viewed as being mostly susceptible to technical solutions. If a
factory was emitting too much pollution, you put a filter on the
pipe, and that was that. This was Sustainability, Stage 1: it was
essentially a linear, analytical, objective-domain approach to environmental
During the latter half of the 1980s, another view took holdsustainable
development. Under this view, the challenge was deemed to
have a social as well as environmental dimension. Terms like social
equity and triple bottom line came into widespread
use. It was now understood that the challenge included such issues
as the income gap between rich and poor and the social empowerment
of women. This was Sustainability, Stage 2: it included the social
With this new insight, it was assumed that the discourse about sustainability
had come to an end. We now knew what sustainability was all about.
Or did we? Actually, no. Virtually the entire focus was on external
structurestechno-economic, social and ecological. The depth
dimensionthe internal, meaning dimensionwas almost completely
neglected. And so it remains to this day.
From one perspective, this is no surprise: it recapitulates the
tyranny of the objective, which is tyrannical precisely because
it devalues the depth dimension. But something critically important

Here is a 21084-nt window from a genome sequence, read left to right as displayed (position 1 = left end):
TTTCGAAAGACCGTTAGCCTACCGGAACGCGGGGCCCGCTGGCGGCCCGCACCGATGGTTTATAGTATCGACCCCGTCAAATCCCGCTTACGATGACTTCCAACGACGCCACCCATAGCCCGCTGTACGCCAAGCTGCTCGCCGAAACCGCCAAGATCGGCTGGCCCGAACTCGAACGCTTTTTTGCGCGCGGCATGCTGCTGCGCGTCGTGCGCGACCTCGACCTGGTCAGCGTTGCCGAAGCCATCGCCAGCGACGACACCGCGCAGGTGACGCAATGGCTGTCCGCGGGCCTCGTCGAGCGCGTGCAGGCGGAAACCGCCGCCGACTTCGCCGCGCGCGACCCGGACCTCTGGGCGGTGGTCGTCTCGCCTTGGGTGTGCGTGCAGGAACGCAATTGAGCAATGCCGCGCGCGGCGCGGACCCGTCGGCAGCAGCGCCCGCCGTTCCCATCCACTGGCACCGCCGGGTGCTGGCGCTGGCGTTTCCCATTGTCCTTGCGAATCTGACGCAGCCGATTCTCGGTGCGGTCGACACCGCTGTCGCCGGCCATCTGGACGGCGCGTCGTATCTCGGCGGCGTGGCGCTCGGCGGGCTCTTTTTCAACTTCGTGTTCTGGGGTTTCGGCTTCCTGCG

has been left out of a conversation when meaning, and the related
subjects of consciousness and mental models, are not on the agenda.
Until we integrate inner into outer in our shared understandings
of concepts like sustainability, we will continue to feel fragmented
and not whole.
Why did the chicken cross the road?
Well, actually, the triad does not provide insight into this most
basic of philosophical questions. But it does illuminate many other
life issues, including ones relating to self-knowledge, organizational
strategy and development, national (and progressive) politics, spirituality
and activism, leadership and, of course, sustainability.
A couple of years ago, I spoke about the triad at a corporate conference
on sustainability. At the end of my remarks, Nicholas Eisenberger
of Ecos Technologies raised his hand and commented that he found
my views orthogonal. It turned out that this two-dollar
word meant having to do with right angles. Eisenberger
was saying that my view was 90 degrees skewed relative to the usual
It was a fair observation. Once you bring meaning and consciousness
into the equationand once, beyond that, you propose that our
institutions and culture are a function of consciousness, which
it is within our power, within limits, to changethen that
has enormous implications not only for issues of selfhood and social
responsibility, but also for issues of strategy. (It suggests some
other things as wellsocial institutions as art forms, and
sustainability as having an esthetic dimensionbut thats
for another column.)
We live in a fragmented world, and we do so as fragmented individuals.
Many of us, perhaps all of us, long to tie things together, to make
things somehow cohere. We all long for integritythe quality
of being whole or complete. This is the territory Out of the Labyrinth
explores. It explores the triple worlds of the seeker, the citizen
and the strategist, and how they can birth a better world (both
inner and outer!) by dancing beautifully together.
Carl Frankel can be contacted at: firstname.lastname@example.org.
For more information about the book, visit: www.outofthelabyrinth.com.